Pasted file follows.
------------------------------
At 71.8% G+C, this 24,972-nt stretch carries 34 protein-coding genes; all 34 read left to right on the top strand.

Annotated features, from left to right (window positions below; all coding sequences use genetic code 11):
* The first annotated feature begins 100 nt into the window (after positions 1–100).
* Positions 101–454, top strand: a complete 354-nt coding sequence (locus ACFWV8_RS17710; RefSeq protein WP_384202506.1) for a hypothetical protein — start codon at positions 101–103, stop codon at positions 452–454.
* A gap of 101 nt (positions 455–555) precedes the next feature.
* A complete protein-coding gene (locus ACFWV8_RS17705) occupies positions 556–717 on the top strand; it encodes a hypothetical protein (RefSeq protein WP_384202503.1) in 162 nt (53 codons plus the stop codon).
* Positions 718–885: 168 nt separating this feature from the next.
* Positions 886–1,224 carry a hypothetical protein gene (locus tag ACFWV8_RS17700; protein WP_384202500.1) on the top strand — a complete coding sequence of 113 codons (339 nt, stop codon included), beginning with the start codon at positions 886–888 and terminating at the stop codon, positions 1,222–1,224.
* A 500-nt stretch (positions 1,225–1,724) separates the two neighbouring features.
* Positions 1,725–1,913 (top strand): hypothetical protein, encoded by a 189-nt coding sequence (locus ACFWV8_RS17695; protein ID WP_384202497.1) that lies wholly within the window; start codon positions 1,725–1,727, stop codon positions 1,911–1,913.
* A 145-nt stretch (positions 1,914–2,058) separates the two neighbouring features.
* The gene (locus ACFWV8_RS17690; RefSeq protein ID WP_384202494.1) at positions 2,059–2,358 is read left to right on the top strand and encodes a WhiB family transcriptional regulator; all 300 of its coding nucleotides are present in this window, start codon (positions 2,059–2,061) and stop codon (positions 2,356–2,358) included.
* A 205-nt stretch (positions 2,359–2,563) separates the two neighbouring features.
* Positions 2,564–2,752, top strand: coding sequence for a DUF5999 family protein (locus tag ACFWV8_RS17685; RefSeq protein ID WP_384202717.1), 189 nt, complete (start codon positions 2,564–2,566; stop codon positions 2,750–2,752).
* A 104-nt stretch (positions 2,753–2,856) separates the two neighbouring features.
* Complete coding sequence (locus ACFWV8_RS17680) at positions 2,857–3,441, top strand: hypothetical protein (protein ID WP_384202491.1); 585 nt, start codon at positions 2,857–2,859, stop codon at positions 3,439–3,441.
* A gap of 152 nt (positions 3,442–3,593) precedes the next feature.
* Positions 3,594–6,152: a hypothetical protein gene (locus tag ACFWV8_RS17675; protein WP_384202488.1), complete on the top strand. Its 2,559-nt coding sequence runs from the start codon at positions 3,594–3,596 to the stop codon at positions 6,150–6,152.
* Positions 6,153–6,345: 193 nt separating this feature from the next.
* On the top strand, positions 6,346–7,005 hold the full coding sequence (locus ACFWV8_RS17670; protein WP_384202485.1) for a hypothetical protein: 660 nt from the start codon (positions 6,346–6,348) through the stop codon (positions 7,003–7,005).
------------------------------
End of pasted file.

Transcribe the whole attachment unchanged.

At 71.8% G+C, this 24,972-nt stretch carries 34 protein-coding genes; all 34 read left to right on the top strand.

Annotated features, from left to right (window positions below; all coding sequences use genetic code 11):
* The first annotated feature begins 100 nt into the window (after positions 1–100).
* Positions 101–454, top strand: a complete 354-nt coding sequence (locus ACFWV8_RS17710; RefSeq protein WP_384202506.1) for a hypothetical protein — start codon at positions 101–103, stop codon at positions 452–454.
* A gap of 101 nt (positions 455–555) precedes the next feature.
* A complete protein-coding gene (locus ACFWV8_RS17705) occupies positions 556–717 on the top strand; it encodes a hypothetical protein (RefSeq protein WP_384202503.1) in 162 nt (53 codons plus the stop codon).
* Positions 718–885: 168 nt separating this feature from the next.
* Positions 886–1,224 carry a hypothetical protein gene (locus tag ACFWV8_RS17700; protein WP_384202500.1) on the top strand — a complete coding sequence of 113 codons (339 nt, stop codon included), beginning with the start codon at positions 886–888 and terminating at the stop codon, positions 1,222–1,224.
* A 500-nt stretch (positions 1,225–1,724) separates the two neighbouring features.
* Positions 1,725–1,913 (top strand): hypothetical protein, encoded by a 189-nt coding sequence (locus ACFWV8_RS17695; protein ID WP_384202497.1) that lies wholly within the window; start codon positions 1,725–1,727, stop codon positions 1,911–1,913.
* A 145-nt stretch (positions 1,914–2,058) separates the two neighbouring features.
* The gene (locus ACFWV8_RS17690; RefSeq protein ID WP_384202494.1) at positions 2,059–2,358 is read left to right on the top strand and encodes a WhiB family transcriptional regulator; all 300 of its coding nucleotides are present in this window, start codon (positions 2,059–2,061) and stop codon (positions 2,356–2,358) included.
* A 205-nt stretch (positions 2,359–2,563) separates the two neighbouring features.
* Positions 2,564–2,752, top strand: coding sequence for a DUF5999 family protein (locus tag ACFWV8_RS17685; RefSeq protein ID WP_384202717.1), 189 nt, complete (start codon positions 2,564–2,566; stop codon positions 2,750–2,752).
* A 104-nt stretch (positions 2,753–2,856) separates the two neighbouring features.
* Complete coding sequence (locus ACFWV8_RS17680) at positions 2,857–3,441, top strand: hypothetical protein (protein ID WP_384202491.1); 585 nt, start codon at positions 2,857–2,859, stop codon at positions 3,439–3,441.
* A gap of 152 nt (positions 3,442–3,593) precedes the next feature.
* Positions 3,594–6,152: a hypothetical protein gene (locus tag ACFWV8_RS17675; protein WP_384202488.1), complete on the top strand. Its 2,559-nt coding sequence runs from the start codon at positions 3,594–3,596 to the stop codon at positions 6,150–6,152.
* Positions 6,153–6,345: 193 nt separating this feature from the next.
* On the top strand, positions 6,346–7,005 hold the full coding sequence (locus ACFWV8_RS17670; protein WP_384202485.1) for a hypothetical protein: 660 nt from the start codon (positions 6,346–6,348) through the stop codon (positions 7,003–7,005).